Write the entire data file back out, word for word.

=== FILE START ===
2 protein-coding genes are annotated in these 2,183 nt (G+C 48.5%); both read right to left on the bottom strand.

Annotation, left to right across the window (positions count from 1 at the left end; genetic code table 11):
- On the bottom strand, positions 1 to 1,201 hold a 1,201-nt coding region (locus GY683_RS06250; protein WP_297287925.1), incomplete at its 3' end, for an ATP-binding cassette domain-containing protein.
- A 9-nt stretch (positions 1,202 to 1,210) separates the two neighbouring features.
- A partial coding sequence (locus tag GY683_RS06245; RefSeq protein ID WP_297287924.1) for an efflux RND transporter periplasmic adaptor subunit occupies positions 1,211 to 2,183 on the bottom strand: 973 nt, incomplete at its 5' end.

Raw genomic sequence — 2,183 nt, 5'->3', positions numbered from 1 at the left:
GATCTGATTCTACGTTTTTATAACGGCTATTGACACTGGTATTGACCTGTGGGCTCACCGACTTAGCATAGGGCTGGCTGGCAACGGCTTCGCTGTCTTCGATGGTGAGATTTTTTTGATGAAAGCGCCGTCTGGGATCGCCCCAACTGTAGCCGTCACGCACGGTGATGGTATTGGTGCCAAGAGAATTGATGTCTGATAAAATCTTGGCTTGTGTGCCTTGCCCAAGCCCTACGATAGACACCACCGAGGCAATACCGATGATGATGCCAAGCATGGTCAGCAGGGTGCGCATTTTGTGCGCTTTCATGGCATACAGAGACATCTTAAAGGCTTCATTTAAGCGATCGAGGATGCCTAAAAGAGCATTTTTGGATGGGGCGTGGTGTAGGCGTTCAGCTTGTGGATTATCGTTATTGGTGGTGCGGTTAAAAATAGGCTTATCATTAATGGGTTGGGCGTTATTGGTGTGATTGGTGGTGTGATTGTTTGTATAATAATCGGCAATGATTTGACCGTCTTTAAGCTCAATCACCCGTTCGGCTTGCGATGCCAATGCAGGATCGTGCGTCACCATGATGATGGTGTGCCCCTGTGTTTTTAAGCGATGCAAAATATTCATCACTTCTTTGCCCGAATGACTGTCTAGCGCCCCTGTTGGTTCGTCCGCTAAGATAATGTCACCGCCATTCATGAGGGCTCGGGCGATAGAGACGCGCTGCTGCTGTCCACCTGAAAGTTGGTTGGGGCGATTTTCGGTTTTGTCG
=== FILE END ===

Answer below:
2 protein-coding genes are annotated in these 2,183 nt (G+C 48.5%); both read right to left on the bottom strand.

Annotation, left to right across the window (positions count from 1 at the left end; genetic code table 11):
- On the bottom strand, positions 1 to 1,201 hold a 1,201-nt coding region (locus GY683_RS06250; protein WP_297287925.1), incomplete at its 3' end, for an ATP-binding cassette domain-containing protein.
- A 9-nt stretch (positions 1,202 to 1,210) separates the two neighbouring features.
- A partial coding sequence (locus tag GY683_RS06245; RefSeq protein ID WP_297287924.1) for an efflux RND transporter periplasmic adaptor subunit occupies positions 1,211 to 2,183 on the bottom strand: 973 nt, incomplete at its 5' end.

Raw genomic sequence — 2,183 nt, 5'->3', positions numbered from 1 at the left:
GATCTGATTCTACGTTTTTATAACGGCTATTGACACTGGTATTGACCTGTGGGCTCACCGACTTAGCATAGGGCTGGCTGGCAACGGCTTCGCTGTCTTCGATGGTGAGATTTTTTTGATGAAAGCGCCGTCTGGGATCGCCCCAACTGTAGCCGTCACGCACGGTGATGGTATTGGTGCCAAGAGAATTGATGTCTGATAAAATCTTGGCTTGTGTGCCTTGCCCAAGCCCTACGATAGACACCACCGAGGCAATACCGATGATGATGCCAAGCATGGTCAGCAGGGTGCGCATTTTGTGCGCTTTCATGGCATACAGAGACATCTTAAAGGCTTCATTTAAGCGATCGAGGATGCCTAAAAGAGCATTTTTGGATGGGGCGTGGTGTAGGCGTTCAGCTTGTGGATTATCGTTATTGGTGGTGCGGTTAAAAATAGGCTTATCATTAATGGGTTGGGCGTTATTGGTGTGATTGGTGGTGTGATTGTTTGTATAATAATCGGCAATGATTTGACCGTCTTTAAGCTCAATCACCCGTTCGGCTTGCGATGCCAATGCAGGATCGTGCGTCACCATGATGATGGTGTGCCCCTGTGTTTTTAAGCGATGCAAAATATTCATCACTTCTTTGCCCGAATGACTGTCTAGCGCCCCTGTTGGTTCGTCCGCTAAGATAATGTCACCGCCATTCATGAGGGCTCGGGCGATAGAGACGCGCTGCTGCTGTCCACCTGAAAGTTGGTTGGGGCGATTTTCGGTTTTGTCG